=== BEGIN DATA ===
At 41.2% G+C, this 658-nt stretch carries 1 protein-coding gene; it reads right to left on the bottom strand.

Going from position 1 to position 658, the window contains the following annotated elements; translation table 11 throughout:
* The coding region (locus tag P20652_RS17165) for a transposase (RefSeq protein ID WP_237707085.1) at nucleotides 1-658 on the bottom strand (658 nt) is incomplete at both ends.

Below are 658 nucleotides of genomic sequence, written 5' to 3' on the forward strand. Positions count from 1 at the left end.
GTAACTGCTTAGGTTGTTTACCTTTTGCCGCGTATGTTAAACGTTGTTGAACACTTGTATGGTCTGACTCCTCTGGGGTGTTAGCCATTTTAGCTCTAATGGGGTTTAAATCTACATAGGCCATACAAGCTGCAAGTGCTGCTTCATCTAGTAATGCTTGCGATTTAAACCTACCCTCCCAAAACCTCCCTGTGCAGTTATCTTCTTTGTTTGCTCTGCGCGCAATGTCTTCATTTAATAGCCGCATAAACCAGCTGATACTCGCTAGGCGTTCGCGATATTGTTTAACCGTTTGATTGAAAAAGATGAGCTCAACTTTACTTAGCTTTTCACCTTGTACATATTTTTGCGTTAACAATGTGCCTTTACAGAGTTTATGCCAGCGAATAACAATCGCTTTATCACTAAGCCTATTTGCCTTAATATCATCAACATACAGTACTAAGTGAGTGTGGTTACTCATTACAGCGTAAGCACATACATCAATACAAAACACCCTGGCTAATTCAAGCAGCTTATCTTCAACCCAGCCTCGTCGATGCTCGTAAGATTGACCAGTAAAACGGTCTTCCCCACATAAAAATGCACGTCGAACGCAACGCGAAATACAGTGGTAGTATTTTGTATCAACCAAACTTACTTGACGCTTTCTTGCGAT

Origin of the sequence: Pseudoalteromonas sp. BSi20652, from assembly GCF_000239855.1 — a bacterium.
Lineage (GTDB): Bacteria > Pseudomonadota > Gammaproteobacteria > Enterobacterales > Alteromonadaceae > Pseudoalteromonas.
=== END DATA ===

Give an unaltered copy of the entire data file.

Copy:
At 41.2% G+C, this 658-nt stretch carries 1 protein-coding gene; it reads right to left on the bottom strand.

Going from position 1 to position 658, the window contains the following annotated elements; translation table 11 throughout:
* The coding region (locus tag P20652_RS17165) for a transposase (RefSeq protein ID WP_237707085.1) at nucleotides 1-658 on the bottom strand (658 nt) is incomplete at both ends.

Below are 658 nucleotides of genomic sequence, written 5' to 3' on the forward strand. Positions count from 1 at the left end.
GTAACTGCTTAGGTTGTTTACCTTTTGCCGCGTATGTTAAACGTTGTTGAACACTTGTATGGTCTGACTCCTCTGGGGTGTTAGCCATTTTAGCTCTAATGGGGTTTAAATCTACATAGGCCATACAAGCTGCAAGTGCTGCTTCATCTAGTAATGCTTGCGATTTAAACCTACCCTCCCAAAACCTCCCTGTGCAGTTATCTTCTTTGTTTGCTCTGCGCGCAATGTCTTCATTTAATAGCCGCATAAACCAGCTGATACTCGCTAGGCGTTCGCGATATTGTTTAACCGTTTGATTGAAAAAGATGAGCTCAACTTTACTTAGCTTTTCACCTTGTACATATTTTTGCGTTAACAATGTGCCTTTACAGAGTTTATGCCAGCGAATAACAATCGCTTTATCACTAAGCCTATTTGCCTTAATATCATCAACATACAGTACTAAGTGAGTGTGGTTACTCATTACAGCGTAAGCACATACATCAATACAAAACACCCTGGCTAATTCAAGCAGCTTATCTTCAACCCAGCCTCGTCGATGCTCGTAAGATTGACCAGTAAAACGGTCTTCCCCACATAAAAATGCACGTCGAACGCAACGCGAAATACAGTGGTAGTATTTTGTATCAACCAAACTTACTTGACGCTTTCTTGCGAT

Origin of the sequence: Pseudoalteromonas sp. BSi20652, from assembly GCF_000239855.1 — a bacterium.
Lineage (GTDB): Bacteria > Pseudomonadota > Gammaproteobacteria > Enterobacterales > Alteromonadaceae > Pseudoalteromonas.